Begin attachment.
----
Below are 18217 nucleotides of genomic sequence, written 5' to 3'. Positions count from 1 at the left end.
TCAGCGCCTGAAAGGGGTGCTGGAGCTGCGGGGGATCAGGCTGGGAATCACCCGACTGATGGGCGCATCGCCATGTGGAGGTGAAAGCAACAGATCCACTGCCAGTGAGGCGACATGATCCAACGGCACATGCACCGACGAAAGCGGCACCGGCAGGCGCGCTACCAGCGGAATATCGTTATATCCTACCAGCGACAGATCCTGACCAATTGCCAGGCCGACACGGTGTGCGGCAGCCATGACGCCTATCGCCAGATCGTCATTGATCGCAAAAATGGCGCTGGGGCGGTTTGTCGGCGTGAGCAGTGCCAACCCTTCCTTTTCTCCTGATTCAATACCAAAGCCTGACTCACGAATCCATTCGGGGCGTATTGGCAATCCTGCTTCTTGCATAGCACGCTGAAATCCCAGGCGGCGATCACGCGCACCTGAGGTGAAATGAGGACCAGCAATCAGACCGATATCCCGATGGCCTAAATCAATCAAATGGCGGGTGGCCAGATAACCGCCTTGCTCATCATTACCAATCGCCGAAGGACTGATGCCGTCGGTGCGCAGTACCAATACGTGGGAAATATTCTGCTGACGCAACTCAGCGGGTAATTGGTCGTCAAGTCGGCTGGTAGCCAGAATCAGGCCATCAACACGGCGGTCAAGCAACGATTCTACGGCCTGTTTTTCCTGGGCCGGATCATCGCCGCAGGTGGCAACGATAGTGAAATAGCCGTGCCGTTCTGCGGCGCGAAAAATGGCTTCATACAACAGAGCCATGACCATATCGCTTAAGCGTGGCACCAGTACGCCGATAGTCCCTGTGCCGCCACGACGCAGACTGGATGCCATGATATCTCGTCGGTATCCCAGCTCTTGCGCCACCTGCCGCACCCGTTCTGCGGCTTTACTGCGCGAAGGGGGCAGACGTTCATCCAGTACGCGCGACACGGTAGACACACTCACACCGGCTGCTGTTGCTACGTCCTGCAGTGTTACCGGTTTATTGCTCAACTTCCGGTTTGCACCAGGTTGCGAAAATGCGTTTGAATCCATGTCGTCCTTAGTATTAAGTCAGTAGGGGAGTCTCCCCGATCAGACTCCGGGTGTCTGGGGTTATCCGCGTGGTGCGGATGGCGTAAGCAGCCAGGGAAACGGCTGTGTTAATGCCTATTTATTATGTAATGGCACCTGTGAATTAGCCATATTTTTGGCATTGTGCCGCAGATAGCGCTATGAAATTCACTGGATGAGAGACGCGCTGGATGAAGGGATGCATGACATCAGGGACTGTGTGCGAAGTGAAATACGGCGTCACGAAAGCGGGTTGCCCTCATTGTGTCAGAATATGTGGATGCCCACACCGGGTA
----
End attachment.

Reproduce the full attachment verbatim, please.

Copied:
Below are 18217 nucleotides of genomic sequence, written 5' to 3'. Positions count from 1 at the left end.
TCAGCGCCTGAAAGGGGTGCTGGAGCTGCGGGGGATCAGGCTGGGAATCACCCGACTGATGGGCGCATCGCCATGTGGAGGTGAAAGCAACAGATCCACTGCCAGTGAGGCGACATGATCCAACGGCACATGCACCGACGAAAGCGGCACCGGCAGGCGCGCTACCAGCGGAATATCGTTATATCCTACCAGCGACAGATCCTGACCAATTGCCAGGCCGACACGGTGTGCGGCAGCCATGACGCCTATCGCCAGATCGTCATTGATCGCAAAAATGGCGCTGGGGCGGTTTGTCGGCGTGAGCAGTGCCAACCCTTCCTTTTCTCCTGATTCAATACCAAAGCCTGACTCACGAATCCATTCGGGGCGTATTGGCAATCCTGCTTCTTGCATAGCACGCTGAAATCCCAGGCGGCGATCACGCGCACCTGAGGTGAAATGAGGACCAGCAATCAGACCGATATCCCGATGGCCTAAATCAATCAAATGGCGGGTGGCCAGATAACCGCCTTGCTCATCATTACCAATCGCCGAAGGACTGATGCCGTCGGTGCGCAGTACCAATACGTGGGAAATATTCTGCTGACGCAACTCAGCGGGTAATTGGTCGTCAAGTCGGCTGGTAGCCAGAATCAGGCCATCAACACGGCGGTCAAGCAACGATTCTACGGCCTGTTTTTCCTGGGCCGGATCATCGCCGCAGGTGGCAACGATAGTGAAATAGCCGTGCCGTTCTGCGGCGCGAAAAATGGCTTCATACAACAGAGCCATGACCATATCGCTTAAGCGTGGCACCAGTACGCCGATAGTCCCTGTGCCGCCACGACGCAGACTGGATGCCATGATATCTCGTCGGTATCCCAGCTCTTGCGCCACCTGCCGCACCCGTTCTGCGGCTTTACTGCGCGAAGGGGGCAGACGTTCATCCAGTACGCGCGACACGGTAGACACACTCACACCGGCTGCTGTTGCTACGTCCTGCAGTGTTACCGGTTTATTGCTCAACTTCCGGTTTGCACCAGGTTGCGAAAATGCGTTTGAATCCATGTCGTCCTTAGTATTAAGTCAGTAGGGGAGTCTCCCCGATCAGACTCCGGGTGTCTGGGGTTATCCGCGTGGTGCGGATGGCGTAAGCAGCCAGGGAAACGGCTGTGTTAATGCCTATTTATTATGTAATGGCACCTGTGAATTAGCCATATTTTTGGCATTGTGCCGCAGATAGCGCTATGAAATTCACTGGATGAGAGACGCGCTGGATGAAGGGATGCATGACATCAGGGACTGTGTGCGAAGTGAAATACGGCGTCACGAAAGCGGGTTGCCCTCATTGTGTCAGAATATGTGGATGCCCACACCGGGTA